It seems like, if we were to use the current API, Mumble would simply bind to "mumble/push-to-talk", "mumble/volume-up", "mumble/volume-down", etc. -- and we wouldn't be able to show the actual bound key to the user, because that part is handled by the compositor. That means the UI for shortcuts would be less than ideal for users.
Perhaps we need a way to query which keys/events are bound to an action, so we can show that to the user?
How would the flow work from a user perspective? Do you configure the actions outside the app itself?
Kind of ties into my previous comment, but I suppose the current API requires us to bind to the actions on startup, correct? If we don't, we won't receive notifications when the action is triggered?
Not allowing sniffing on evdev directly is also a goal (that most OSes now do right because device nodes are root, as you noticed).
For now, there is no code behind my proposal, because nobody actually had (code-backed) interest in it. If Mumble is willing to implement it, I can make a Weston implementation, but I think at least a GNOME or KDE implementation would be needed to really push that protocol forward.
The client (Mumble) binds actions at startup, as you guessed.
As for the UI/UX, it would be compositor-dependent. Each DE/compositor would have its own UI (for Weston, it would just be the configuration file, at first, but writing a GUI tool is not really hard to do either). I can imagine GNOME and KDE having a new thing in their control panel, with a list of action strings and the corresponding binding(s).
Mumble would bind actions in the
I was impacted by this and came up with a possibly solution.
I extended mumble's dbus api to include
Then I wrote a small program that looked for the mouse button event I was using for push to talk that I could run with root permissions that could then send startTalk on mouse button down and stopTalk on mouse button up.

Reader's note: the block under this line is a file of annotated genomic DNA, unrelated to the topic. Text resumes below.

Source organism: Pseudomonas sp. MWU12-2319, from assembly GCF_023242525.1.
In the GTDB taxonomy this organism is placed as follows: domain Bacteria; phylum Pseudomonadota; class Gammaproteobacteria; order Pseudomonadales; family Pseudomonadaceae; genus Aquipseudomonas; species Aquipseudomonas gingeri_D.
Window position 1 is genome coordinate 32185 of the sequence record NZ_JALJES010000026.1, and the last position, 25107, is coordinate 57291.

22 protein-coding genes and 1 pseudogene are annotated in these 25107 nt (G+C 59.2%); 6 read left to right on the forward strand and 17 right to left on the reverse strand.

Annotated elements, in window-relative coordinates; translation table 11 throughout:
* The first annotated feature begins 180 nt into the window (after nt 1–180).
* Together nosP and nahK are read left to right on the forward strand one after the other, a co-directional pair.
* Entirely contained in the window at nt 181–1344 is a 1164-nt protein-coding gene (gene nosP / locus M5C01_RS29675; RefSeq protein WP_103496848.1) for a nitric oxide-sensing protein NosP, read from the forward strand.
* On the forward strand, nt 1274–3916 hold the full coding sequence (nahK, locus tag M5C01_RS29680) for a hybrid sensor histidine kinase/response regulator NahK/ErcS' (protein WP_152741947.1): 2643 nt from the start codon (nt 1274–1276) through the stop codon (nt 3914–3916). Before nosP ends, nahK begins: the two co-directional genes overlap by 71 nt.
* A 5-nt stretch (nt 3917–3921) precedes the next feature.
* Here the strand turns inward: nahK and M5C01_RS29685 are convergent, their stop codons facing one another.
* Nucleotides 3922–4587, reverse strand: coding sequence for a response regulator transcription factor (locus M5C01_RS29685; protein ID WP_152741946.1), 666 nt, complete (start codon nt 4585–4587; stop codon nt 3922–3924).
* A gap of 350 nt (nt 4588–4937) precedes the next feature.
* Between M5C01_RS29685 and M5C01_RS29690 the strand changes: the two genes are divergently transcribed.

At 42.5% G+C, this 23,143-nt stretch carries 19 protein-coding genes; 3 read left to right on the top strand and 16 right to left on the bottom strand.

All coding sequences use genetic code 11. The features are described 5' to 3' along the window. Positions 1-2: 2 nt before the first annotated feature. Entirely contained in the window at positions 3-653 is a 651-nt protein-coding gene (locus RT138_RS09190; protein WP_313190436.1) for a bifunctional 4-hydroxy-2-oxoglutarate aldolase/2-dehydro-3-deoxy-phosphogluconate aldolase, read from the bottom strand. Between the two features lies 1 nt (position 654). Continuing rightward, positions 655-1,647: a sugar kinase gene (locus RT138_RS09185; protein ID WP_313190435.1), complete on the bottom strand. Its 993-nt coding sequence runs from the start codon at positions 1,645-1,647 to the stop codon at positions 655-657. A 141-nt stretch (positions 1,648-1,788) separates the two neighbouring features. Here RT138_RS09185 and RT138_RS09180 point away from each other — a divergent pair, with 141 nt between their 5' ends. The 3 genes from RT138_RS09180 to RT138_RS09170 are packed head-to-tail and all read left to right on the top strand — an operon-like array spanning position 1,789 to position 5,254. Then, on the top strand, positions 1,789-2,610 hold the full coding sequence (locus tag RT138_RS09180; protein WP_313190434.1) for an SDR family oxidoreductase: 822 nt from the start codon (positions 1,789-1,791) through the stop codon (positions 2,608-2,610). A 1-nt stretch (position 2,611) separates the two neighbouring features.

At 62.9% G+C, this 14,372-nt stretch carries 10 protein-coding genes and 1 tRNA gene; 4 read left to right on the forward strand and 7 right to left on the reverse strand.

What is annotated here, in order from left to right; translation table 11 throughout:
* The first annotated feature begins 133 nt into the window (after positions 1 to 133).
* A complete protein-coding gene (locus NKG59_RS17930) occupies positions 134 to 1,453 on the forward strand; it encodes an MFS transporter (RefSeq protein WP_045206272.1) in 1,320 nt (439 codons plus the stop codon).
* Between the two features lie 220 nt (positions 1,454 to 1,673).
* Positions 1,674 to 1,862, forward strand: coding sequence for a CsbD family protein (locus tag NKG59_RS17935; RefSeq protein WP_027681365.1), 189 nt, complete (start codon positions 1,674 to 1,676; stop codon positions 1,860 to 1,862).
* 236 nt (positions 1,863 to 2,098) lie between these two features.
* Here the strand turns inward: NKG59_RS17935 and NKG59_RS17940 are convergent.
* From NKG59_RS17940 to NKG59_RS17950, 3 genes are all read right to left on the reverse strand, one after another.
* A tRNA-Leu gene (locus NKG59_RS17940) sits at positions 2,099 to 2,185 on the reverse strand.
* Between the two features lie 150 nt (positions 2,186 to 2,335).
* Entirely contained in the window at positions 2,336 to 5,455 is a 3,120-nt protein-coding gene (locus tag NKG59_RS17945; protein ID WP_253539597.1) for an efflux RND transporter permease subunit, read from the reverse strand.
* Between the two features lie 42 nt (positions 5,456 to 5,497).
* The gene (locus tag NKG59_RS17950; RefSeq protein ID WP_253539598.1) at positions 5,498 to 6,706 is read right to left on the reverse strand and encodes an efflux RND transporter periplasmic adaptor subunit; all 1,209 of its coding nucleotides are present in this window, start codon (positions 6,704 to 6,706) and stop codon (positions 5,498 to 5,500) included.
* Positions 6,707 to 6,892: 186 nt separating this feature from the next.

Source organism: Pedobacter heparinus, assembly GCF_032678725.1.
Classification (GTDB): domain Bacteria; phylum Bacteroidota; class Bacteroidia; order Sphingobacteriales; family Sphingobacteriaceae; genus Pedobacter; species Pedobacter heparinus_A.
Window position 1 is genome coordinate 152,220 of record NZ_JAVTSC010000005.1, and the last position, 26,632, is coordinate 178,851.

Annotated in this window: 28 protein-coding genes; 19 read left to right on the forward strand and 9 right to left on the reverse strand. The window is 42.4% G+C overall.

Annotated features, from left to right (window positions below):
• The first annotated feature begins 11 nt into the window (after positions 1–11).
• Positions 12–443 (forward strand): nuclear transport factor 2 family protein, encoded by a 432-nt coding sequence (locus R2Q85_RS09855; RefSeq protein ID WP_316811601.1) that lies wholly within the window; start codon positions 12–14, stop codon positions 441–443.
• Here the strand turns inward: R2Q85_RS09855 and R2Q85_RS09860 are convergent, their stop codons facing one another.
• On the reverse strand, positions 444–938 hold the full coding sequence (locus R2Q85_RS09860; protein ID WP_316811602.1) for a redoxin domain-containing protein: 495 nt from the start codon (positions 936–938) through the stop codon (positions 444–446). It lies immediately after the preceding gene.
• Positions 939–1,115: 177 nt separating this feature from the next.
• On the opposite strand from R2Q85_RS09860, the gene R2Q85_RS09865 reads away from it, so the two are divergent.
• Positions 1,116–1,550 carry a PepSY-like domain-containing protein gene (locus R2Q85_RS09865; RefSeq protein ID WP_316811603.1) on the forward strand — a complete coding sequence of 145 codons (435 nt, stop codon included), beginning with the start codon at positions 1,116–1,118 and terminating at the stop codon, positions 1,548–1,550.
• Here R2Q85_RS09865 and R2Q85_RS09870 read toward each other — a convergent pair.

In the long term the desktops need to define some wayland accessibility system where users can bind global hot keys, and having such a thing send dbus messages seems reasonable.
But for the moment my little hard coded program will get me through my next gaming session.
It seems weird to disallow broadcast (or multicast) in the spec. I can imagine examples where the user would want to broadcast voip/push-to-talk to multiple apps. Imagine a gamer with their friends on mumble, but also other randomly matched teammates using the voip built into the game. They'd have one key bound to mumble/push-to-talk for their friends, but when they want to talk to their whole team, they want one button to activate push-to-talk in both apps.
Of course, usually in this case, the game would be in focus and could get the key presses that way, but that seems like a weird and unnecessary limitation. As that user, I would expect my global push-to-talk key to keep working even if I alt-tab out to my browser for a second.
Could we leave it entirely up to the compositor to decide where to send the actions?
From my proposed protocol:
It is up to the compositor. With that protocol, anyway.
Would it be an idea to allow push-to-talk to be triggered through the RPC (to both start and stop)? That way, under wayland, one can simply configure their desktop environment to run
Edit: upon closer inspection, the dbus PR already covers my usecase.